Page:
DIY Lace Duster McCalls M7476: Stylish Fabric Vol. 3


DIY Lace Duster McCalls M7476: Stylish Fabric Vol. 3


Hope all is well.  I took a quick trip to the Midwest to spend a little time with family and friends over the weekend.  Right before finalizing my packing, it occurred to me that maybe I could take a couple of my makes and take pictures in my mom’s backyard.  Of course that meant I had to pack more things, such as the camera, tripod, laptop, extra shoes, etc.  I also considered how I could pack one of my sewing machines (I have been known to travel with a one).  However, I need to get a cheapy machine that I won’t be too devastated if something unexpected happens to it during travel…again, lol.  Although, there was no sewing during the visit, I was able to get plenty of sewing in before leaving.

So let’s get into this week’s DIY look, a crochet lace duster…

This lovely fabric is from Stylish Fabric.  I have been referring to it as crochet lace, because that is what it seems like to me.  It is described as chemical lace and can be found on Stylish Fabric’s website by clicking here.  I was curious about what is meant by chemical lace, so I Googled it and found information on Wikipedia.  Based on what I read (summing it up), it is a form of machine made lace created by embroidering a pattern on sacrificial fabric that has been chemically treated to disintegrate after the pattern is made.  When the embroidery is completed onto the fabric, the embroidered fabric is placed in a solution that will dissolve the sacrifical fabric, but not harm the embroidered threads.  This technique allows a single piece of lace to be made over 60 inches wide and 15 yards long…interesting huh?  If you are interested in purchasing this lace feel free to use my coupon code: Tee to receive 15% off your purchase (this discount applies site-wide as well)!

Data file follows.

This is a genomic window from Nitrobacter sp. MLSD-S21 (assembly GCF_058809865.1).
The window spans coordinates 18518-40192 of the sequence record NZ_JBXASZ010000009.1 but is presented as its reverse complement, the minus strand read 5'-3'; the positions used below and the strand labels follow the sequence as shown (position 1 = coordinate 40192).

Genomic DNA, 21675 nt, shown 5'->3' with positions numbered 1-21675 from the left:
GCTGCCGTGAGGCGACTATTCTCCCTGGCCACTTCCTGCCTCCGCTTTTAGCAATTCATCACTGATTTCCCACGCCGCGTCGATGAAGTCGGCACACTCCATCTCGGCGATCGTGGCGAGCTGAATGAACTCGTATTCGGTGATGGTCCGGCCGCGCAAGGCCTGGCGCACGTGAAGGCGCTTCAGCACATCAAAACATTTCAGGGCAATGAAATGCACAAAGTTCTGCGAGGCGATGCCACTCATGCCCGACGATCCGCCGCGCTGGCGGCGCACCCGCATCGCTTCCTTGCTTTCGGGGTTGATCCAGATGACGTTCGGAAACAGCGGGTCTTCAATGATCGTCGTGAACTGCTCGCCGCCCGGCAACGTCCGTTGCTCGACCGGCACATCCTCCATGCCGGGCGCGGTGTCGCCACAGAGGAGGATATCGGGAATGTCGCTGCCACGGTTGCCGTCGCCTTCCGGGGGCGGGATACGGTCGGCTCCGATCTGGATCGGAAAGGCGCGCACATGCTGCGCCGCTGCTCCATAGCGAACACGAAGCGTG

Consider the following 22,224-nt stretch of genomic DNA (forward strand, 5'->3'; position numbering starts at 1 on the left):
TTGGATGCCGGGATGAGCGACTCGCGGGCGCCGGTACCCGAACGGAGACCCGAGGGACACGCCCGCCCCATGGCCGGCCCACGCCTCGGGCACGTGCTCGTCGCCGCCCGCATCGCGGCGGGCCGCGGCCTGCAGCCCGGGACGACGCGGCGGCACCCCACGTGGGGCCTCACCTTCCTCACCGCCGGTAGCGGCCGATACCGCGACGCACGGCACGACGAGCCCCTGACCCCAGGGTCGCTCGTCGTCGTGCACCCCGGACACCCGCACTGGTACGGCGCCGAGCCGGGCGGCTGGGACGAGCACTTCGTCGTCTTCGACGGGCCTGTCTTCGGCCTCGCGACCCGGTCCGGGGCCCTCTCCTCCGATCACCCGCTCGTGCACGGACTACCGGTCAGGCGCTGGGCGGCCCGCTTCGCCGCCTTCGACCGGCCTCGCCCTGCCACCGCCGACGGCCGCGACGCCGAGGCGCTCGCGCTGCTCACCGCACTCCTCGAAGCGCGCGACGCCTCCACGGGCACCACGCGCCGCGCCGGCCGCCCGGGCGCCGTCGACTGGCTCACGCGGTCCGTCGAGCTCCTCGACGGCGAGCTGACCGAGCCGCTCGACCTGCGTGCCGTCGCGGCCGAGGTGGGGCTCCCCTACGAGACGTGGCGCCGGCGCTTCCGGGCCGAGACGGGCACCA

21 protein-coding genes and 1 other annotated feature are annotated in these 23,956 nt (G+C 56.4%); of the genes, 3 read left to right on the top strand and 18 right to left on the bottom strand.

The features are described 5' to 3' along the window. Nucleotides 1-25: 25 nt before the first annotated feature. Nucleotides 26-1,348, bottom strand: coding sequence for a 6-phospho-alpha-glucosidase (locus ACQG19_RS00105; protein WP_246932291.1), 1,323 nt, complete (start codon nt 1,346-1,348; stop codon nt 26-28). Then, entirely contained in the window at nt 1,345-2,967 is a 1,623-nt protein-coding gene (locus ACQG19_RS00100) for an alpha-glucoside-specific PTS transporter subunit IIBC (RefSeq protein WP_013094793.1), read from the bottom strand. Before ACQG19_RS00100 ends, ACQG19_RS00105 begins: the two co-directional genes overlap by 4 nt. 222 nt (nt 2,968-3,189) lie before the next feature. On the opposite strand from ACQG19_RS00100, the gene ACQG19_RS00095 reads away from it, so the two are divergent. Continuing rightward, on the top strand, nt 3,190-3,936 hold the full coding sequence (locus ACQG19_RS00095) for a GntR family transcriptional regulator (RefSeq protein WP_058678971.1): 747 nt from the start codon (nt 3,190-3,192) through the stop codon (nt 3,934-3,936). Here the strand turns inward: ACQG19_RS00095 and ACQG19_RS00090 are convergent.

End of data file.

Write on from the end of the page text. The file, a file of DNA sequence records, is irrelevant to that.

I made this with McCalls M7476 View B, without the pockets.  This is a very simple duster to make.

Image result for mccalls m7476

My intention was to make the length of View E, but I cut this so that the scalloped selvage ended up being the finished hem and finished edge of the sleeves.  As a result of turning the direction of the fabric, I lost about 3 to 4 inches of the pattern length.  This worked in my favor, because I am short so the length ended up being ideal for me.  I stitched the entire garment with a zig-zag stitch and walking foot.  When I was satisfied with the fit, I serged all of the seams, making sure I caught all of the fabric in the stitching.

I was concerned about how well the shoulder seams and armholes of the garment would hold up with wear over time.  Therefore, I cut a strip of selvage from mauve colored jersey knit that I also had from Stylish Fabric to add a little support in those seams before serging.